Wednesday, March 1, 2017

Resident Evil 7: Banned Footage DLC Review

The first wave of DLC for Resident Evil 7 consists of two separate packs: Banned Footage Vol. 1 ($9.99) and Banned Footage Vol. 2 ($14.99). Each pack comes with two video cassette "flashbacks" plus a bonus game mode, for a total of six scenarios. Volume 1 features "Nightmare," in which you play as Clancy trapped in the basement trying to fight off waves of molded; "Bedroom," in which you play as Clancy locked in a bedroom trying to solve puzzles to escape; and "Ethan Must Die," an ultra-hard rogue-lite mini-campaign in which you play as Ethan exploring the main house and green house before fighting a boss. Volume 2 features "21," in which you play as Clancy forced by Lucas to play a sadistic version of high-stakes blackjack; "Daughters," in which you play as Zoe on the night that the Baker family starts to turn; and "Jack's 55th Birthday," in which you play as Mia in a comically bizarre time-trial scenario about searching the Baker estate for food to bring to Jack.

Since each scenario involves a completely different premise with its own unique gameplay, I'll be reviewing each scenario individually, grouped based on how they appear in the two DLC packs. I'll give my overall thoughts on the value and balance of content for each DLC pack -- essentially, whether either of them is worth buying or not -- in the conclusion section at the end of the article.

Banned Footage: Vol. 1

"Nightmare" is a video tape flashback in which you play as Clancy, the cameraman from the Sewer Gators, trying to survive the night trapped in the basement of the Baker house. It is, essentially, a horde-survival mode. You have to survive five waves of increasing difficulty while managing a limited supply of "scrap," which serves as a currency for crafting weapons, ammo, and upgrades at a workbench. You begin with a certain amount of scrap to build your starting loadout, and are rewarded with more scrap for surviving each wave. Trash compactors spread throughout the basement provide a slow but steady stream of extra scrap to help during each wave, if you can make it to the trash compactors and back to the workbench. Scrap costs for ammunition and healing aids start out cheap but become progressively more expensive as you buy more. You can also spend scrap to activate traps in the environment like explosive tripwires and automated turrets that target molded enemies.

Getting swarmed by molded in the compactor room.

A lot of the fun of playing "Nightmare" comes from its strong implementation of resource management. Scrap is your lifeline in this game mode, with it providing literally everything you need to survive, and so you have to spend it wisely. It might be tempting to stick with one or two powerful weapons, but you'll quickly find ammo prices skyrocketing to unsustainable heights, so you have to juggle multiple weapons and balance your usage to keep the ammo prices down. You could spend a huge chunk of scrap to make your weapons do a lot more damage, but then you can't afford as much ammo. You could spend an even bigger chunk of scrap to unlock other areas of the basement with extra trash compactors and traps, or increase the production rate of trash compactors so that they'll produce more scrap in the long run, but that leaves you strapped for scrap in the short term. Meanwhile, is it worth upgrading other things like your max health, run speed, or reload speed?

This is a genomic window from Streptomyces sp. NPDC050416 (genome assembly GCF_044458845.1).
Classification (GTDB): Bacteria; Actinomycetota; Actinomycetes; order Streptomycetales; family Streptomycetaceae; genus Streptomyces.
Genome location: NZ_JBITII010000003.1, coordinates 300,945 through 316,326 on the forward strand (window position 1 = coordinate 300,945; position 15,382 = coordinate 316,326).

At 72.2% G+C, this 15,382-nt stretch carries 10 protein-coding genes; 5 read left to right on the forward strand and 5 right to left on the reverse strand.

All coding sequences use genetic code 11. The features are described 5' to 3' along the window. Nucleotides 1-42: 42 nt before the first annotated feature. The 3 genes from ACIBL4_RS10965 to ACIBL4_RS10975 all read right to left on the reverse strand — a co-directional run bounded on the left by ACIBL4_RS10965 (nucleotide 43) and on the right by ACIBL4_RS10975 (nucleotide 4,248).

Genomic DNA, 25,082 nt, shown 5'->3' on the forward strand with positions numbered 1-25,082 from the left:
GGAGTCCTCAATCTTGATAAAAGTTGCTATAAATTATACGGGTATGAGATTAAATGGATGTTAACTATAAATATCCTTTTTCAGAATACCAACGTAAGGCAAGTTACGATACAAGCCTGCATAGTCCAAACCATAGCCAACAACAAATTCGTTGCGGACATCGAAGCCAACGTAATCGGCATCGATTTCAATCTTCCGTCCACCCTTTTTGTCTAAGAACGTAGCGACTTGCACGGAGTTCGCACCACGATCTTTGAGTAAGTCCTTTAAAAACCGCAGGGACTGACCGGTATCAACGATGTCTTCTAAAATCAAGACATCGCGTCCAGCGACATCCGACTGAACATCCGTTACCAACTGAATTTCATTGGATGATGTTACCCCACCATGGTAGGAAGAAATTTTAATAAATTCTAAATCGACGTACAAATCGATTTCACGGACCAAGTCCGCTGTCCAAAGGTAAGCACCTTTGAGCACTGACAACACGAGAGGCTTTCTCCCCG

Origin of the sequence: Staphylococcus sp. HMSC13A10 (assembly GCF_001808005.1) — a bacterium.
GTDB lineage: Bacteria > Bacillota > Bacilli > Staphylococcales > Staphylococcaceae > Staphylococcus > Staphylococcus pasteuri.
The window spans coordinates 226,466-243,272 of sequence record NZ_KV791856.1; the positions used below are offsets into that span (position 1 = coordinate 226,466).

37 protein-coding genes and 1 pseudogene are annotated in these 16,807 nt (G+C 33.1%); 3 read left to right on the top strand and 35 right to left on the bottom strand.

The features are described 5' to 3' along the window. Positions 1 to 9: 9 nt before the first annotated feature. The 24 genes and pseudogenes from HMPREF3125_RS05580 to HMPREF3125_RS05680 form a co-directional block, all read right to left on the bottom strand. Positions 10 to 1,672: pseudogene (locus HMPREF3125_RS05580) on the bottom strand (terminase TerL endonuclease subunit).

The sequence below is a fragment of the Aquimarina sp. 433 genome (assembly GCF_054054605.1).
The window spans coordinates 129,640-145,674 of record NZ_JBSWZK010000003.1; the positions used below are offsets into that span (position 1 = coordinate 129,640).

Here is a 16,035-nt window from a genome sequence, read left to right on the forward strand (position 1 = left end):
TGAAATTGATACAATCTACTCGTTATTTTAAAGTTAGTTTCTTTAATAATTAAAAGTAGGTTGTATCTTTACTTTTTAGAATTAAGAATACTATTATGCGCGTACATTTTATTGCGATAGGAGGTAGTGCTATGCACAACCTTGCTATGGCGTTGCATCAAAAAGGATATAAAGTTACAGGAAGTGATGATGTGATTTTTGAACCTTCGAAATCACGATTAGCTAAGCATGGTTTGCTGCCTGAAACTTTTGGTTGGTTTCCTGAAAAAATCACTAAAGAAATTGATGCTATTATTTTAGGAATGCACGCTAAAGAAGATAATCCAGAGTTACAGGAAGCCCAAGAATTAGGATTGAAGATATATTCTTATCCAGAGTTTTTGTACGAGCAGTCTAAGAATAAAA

Unused scrap also counts towards your final score, should you survive all five waves. Each time you play, your score is added to a cumulative score of all your previous runs; as you reach higher cumulative scores, you unlock extra bonuses like beginning wave one with extra scrap to get a better loadout before starting, or unlocking more powerful weapons and upgrades to build from the workbench. These upgrades make the game a little bit easier, of course, which allows you to get higher scores, which allows you unlock better upgrades for a constantly satisfying reward cycle. And so, not only do you have to manage your scrap to make sure you have enough supplies to get through the final wave, you also have to weigh the thought of deliberately handicapping yourself by not taking as many upgrades so that your unused scrap will contribute to a greater score.